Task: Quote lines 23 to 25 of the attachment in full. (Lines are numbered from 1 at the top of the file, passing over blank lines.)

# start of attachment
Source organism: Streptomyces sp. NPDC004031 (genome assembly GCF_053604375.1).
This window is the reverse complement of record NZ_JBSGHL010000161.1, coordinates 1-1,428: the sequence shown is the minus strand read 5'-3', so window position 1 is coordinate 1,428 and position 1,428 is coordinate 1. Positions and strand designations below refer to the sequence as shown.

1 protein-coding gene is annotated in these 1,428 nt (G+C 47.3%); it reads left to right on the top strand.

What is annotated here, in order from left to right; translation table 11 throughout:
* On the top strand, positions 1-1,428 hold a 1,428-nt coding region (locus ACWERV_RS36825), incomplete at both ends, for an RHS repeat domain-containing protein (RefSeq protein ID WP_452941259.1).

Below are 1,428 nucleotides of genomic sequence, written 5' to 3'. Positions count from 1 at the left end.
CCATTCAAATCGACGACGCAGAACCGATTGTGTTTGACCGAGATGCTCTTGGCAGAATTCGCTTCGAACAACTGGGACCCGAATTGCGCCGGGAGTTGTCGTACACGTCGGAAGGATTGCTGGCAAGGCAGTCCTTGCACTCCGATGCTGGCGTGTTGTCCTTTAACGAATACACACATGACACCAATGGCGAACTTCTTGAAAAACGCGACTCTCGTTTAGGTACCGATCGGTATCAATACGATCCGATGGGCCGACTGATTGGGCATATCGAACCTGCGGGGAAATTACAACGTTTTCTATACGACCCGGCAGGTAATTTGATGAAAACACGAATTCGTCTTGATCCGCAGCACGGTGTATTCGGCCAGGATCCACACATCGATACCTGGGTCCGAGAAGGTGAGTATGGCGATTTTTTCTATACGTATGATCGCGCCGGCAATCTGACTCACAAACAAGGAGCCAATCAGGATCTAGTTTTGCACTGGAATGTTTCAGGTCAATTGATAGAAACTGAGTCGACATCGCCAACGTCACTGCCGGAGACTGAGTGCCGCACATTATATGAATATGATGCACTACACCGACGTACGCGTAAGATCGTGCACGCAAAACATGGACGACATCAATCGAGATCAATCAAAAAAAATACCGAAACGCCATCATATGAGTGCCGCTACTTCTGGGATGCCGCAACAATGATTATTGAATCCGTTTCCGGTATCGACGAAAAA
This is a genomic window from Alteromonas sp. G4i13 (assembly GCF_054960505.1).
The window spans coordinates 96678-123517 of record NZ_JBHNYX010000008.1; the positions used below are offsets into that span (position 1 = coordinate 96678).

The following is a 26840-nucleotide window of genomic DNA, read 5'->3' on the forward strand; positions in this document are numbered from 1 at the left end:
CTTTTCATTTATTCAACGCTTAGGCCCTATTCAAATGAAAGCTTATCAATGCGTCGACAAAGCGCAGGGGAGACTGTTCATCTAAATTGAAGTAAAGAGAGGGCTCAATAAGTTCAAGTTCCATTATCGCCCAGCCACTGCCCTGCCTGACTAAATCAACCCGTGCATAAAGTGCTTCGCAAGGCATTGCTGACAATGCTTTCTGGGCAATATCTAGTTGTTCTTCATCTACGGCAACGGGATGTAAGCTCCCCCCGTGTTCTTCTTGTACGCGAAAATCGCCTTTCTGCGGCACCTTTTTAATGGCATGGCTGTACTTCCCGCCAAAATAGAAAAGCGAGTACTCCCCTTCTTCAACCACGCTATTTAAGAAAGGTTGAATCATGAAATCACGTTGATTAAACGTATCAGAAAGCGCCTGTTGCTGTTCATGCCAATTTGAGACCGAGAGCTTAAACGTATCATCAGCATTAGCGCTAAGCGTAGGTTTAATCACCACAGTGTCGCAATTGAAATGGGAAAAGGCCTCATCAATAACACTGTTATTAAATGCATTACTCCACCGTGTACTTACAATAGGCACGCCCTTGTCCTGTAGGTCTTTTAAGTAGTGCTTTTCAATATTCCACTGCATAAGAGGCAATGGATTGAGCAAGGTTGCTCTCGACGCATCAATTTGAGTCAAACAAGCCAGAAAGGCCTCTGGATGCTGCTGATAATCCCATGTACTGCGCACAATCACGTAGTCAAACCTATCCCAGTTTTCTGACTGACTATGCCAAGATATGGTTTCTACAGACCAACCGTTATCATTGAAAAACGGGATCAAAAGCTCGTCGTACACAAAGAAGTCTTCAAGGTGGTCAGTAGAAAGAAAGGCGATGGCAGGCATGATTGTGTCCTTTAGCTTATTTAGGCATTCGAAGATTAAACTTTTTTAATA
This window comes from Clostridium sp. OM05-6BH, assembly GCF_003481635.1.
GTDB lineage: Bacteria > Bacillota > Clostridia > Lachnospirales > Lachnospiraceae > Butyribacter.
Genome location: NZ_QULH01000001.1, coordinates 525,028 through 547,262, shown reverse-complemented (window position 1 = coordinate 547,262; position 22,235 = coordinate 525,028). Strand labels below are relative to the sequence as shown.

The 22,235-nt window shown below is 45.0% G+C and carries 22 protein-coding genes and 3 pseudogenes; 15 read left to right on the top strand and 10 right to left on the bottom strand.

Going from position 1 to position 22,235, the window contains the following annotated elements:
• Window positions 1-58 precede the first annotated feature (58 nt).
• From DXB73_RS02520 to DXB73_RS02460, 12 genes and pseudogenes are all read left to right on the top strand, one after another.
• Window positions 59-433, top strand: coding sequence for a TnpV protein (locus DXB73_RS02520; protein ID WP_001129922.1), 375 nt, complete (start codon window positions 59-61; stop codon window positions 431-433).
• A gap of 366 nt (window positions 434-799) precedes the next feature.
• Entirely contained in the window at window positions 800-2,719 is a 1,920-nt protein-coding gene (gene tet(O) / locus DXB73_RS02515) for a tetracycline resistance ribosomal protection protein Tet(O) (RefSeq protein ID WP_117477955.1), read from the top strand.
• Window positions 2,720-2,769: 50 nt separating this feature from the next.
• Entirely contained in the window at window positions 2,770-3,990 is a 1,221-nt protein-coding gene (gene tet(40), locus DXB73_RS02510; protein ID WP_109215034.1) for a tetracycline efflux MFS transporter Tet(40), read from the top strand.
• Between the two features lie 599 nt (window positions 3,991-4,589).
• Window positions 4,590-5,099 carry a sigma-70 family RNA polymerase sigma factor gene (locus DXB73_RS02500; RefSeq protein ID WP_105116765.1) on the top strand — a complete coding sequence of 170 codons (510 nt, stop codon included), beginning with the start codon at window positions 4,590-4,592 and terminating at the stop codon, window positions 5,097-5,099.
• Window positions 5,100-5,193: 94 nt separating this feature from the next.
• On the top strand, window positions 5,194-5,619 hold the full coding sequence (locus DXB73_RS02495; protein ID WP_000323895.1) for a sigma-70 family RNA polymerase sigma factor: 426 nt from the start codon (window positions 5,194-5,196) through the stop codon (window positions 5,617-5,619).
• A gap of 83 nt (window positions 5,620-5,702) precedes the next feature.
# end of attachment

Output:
• Entirely contained in the window at window positions 2,770-3,990 is a 1,221-nt protein-coding gene (gene tet(40), locus DXB73_RS02510; protein ID WP_109215034.1) for a tetracycline efflux MFS transporter Tet(40), read from the top strand.
• Between the two features lie 599 nt (window positions 3,991-4,589).
• Window positions 4,590-5,099 carry a sigma-70 family RNA polymerase sigma factor gene (locus DXB73_RS02500; RefSeq protein ID WP_105116765.1) on the top strand — a complete coding sequence of 170 codons (510 nt, stop codon included), beginning with the start codon at window positions 4,590-4,592 and terminating at the stop codon, window positions 5,097-5,099.